The next total solar eclipse — when the moon completely blocks the face of the sun — may be your last chance to see one happen for decades to come.
Such an event is expected to pass over Mexico, the United States and Canada on April 8, 2024. According to NASA, this will be the last total solar eclipse visible from the neighboring United States until August 2044.
During a total solar eclipse, the moon passes between the sun and the earth, blocking sunlight and darkening the sky as if it were early morning or late evening. It was the last time this type of eclipse occurred over the United States August 2017when people were able to witness the event across the entire continent for the first time in Almost 100 years old.
Total solar eclipses occur every one to three years, but the events are usually only visible from Earth’s poles or from the middle of the ocean.
While next year’s eclipse won’t be visible from coast to coast, the path of totality will pass through a dozen states, including Texas, Arkansas, New York and Pennsylvania. The total will begin over the South Pacific Ocean before crossing Mexico into the United States and end after crossing Newfoundland and Labrador in Canada. Countries not in the path of totality will still be able to see a partial solar eclipse.
The first spot in North America expected to experience totality is Mexico’s Pacific coast around 11:07 a.m. PST, according to NASA. While the eclipse will last a few hours, the totality will only last about four minutes. Only during these few minutes is it safe for people to remove their eclipse glasses.
what are you expecting
The long-awaited moment of a total solar eclipse – totality – is only minutes out of an hours-long process, and apart from that moment, it is crucial that people wear special eclipse glasses so as not to hurt their eyes.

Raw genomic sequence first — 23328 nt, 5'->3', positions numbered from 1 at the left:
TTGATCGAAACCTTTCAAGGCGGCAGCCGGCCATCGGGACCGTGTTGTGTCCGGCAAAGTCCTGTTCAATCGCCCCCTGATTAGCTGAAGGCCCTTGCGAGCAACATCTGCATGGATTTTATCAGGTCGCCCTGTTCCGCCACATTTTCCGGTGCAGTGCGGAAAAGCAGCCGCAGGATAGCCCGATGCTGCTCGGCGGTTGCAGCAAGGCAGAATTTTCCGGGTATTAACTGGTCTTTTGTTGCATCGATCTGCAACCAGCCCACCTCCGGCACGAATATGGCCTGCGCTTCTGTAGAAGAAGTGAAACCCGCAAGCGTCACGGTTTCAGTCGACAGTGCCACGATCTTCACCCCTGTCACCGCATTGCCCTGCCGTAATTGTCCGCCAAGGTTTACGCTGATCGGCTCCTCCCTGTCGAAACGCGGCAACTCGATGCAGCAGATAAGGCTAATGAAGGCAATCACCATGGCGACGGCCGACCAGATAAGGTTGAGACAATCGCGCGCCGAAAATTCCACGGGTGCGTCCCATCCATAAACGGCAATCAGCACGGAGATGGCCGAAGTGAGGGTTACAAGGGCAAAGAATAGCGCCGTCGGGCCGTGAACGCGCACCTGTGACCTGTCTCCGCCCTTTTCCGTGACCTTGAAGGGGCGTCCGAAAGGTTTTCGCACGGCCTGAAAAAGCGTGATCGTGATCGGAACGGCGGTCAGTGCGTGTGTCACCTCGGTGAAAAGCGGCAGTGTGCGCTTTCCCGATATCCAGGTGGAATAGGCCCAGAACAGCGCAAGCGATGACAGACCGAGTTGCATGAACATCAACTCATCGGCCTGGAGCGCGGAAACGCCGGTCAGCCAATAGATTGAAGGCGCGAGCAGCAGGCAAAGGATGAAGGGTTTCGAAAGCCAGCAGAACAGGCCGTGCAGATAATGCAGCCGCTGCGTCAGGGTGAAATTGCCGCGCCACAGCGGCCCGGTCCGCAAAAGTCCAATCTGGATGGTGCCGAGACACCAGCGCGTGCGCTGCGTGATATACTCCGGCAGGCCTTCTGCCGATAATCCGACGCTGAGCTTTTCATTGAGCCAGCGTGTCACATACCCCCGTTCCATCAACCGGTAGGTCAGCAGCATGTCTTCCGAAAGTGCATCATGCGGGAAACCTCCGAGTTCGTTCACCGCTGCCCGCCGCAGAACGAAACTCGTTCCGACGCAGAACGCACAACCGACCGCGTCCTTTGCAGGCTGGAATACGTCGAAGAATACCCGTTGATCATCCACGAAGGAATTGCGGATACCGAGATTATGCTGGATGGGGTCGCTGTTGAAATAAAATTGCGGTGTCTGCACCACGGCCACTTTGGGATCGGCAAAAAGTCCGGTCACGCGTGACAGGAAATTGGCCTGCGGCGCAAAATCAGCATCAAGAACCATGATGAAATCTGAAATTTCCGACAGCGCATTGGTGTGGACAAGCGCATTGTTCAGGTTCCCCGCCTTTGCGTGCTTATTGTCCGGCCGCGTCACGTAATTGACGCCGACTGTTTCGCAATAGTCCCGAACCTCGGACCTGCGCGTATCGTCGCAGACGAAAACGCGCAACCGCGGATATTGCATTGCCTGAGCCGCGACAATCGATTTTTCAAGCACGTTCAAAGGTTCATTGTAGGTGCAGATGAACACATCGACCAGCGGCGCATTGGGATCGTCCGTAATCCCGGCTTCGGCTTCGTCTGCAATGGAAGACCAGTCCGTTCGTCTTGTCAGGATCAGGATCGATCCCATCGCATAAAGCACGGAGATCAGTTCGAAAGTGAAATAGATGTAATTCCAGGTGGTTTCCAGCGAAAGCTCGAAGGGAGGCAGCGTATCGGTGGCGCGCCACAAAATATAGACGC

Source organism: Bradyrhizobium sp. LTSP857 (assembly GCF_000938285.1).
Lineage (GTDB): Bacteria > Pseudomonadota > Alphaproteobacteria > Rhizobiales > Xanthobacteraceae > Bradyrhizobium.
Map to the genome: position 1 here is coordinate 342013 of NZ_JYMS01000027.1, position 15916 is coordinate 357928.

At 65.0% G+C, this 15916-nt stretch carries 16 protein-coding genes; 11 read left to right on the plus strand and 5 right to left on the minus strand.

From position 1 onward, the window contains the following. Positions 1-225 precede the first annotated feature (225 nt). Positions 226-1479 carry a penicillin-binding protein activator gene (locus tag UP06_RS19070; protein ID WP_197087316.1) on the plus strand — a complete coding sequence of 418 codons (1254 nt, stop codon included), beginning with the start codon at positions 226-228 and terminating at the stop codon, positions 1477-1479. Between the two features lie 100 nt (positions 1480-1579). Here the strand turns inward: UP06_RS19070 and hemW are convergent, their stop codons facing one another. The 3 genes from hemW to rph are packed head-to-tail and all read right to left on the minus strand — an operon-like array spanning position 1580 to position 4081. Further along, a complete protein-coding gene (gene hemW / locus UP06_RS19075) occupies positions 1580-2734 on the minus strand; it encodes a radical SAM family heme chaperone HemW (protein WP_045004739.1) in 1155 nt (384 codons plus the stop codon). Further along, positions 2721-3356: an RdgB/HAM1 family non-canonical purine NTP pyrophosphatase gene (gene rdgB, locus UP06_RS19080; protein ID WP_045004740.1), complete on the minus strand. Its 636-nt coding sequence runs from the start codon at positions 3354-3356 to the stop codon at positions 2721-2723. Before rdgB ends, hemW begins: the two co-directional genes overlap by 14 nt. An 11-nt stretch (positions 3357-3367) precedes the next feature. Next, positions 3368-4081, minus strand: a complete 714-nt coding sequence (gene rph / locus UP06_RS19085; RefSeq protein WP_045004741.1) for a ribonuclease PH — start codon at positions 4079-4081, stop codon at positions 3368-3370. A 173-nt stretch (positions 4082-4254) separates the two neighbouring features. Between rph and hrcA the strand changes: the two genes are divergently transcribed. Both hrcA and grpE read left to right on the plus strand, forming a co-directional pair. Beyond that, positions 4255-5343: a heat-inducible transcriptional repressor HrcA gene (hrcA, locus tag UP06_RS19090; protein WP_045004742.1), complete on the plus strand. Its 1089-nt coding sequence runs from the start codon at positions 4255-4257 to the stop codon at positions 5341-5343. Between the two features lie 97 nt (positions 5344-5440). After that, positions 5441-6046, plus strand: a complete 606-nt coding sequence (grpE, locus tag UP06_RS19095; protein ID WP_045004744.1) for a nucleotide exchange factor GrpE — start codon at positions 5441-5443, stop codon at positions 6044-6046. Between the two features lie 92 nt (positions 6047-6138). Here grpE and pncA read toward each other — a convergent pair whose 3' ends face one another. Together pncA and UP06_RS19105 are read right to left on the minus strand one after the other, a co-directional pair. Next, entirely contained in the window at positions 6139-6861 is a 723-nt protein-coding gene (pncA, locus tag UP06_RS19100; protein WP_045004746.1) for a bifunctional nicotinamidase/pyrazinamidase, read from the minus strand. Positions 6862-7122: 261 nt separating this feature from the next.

The event will begin with the so-called partial phase, when the moon has not completely covered the sun, giving the giant star a crescent shape. This can last between 70 and 80 minutes in most places. As the Moon approaches full, “Bailey’s Beads” will appear — tiny rays of light from the Sun that travel rapidly along the Moon’s horizon. Then, just before kidney, the beads will disappear, leaving only a single bright spot referred to as a “diamond ring”.
This is when the moment finally comes – the sky is darkened and the sun appears like a glowing black ball.
“During totality, take a few seconds to observe the world around you. You may be able to see the sunset in 360 degrees. You may also be able to see some particularly bright stars or planets in the dark sky,” says NASA. “The air temperature will drop and an eerie silence will often settle around you. It’s also worth catching a glimpse of the people around you—many people have a deep emotional response when the sun goes into its full glory.”
After only a few moments, the process that led to totality will be repeated in the opposite direction, and the eclipse will end.
upcoming celestial events
Although a total solar eclipse is still more than a year away, it’s not the only opportunity to witness a celestial event from right outside your home. the Annular solar eclipse It will cross North, Central, and South America on October 14 of this year, and it will be the last time this type of eclipse will be visible from the continental United States until 2039, according to NASA.
And if you’re craving a little space before fall, just wait a few weeks.
a Bright green comet Known as C/2022 E3 (ZTF) it is set to appear for the first time and likely only to the human eye. The comet, which is believed to have traveled billions of miles through space, is expected to make its closest approach to the Sun on January 12th and its closest approach to Earth on February 2nd, at which time people might get a glimpse of it. Comet only with their binoculars – and if they’re really lucky, with the naked eye.
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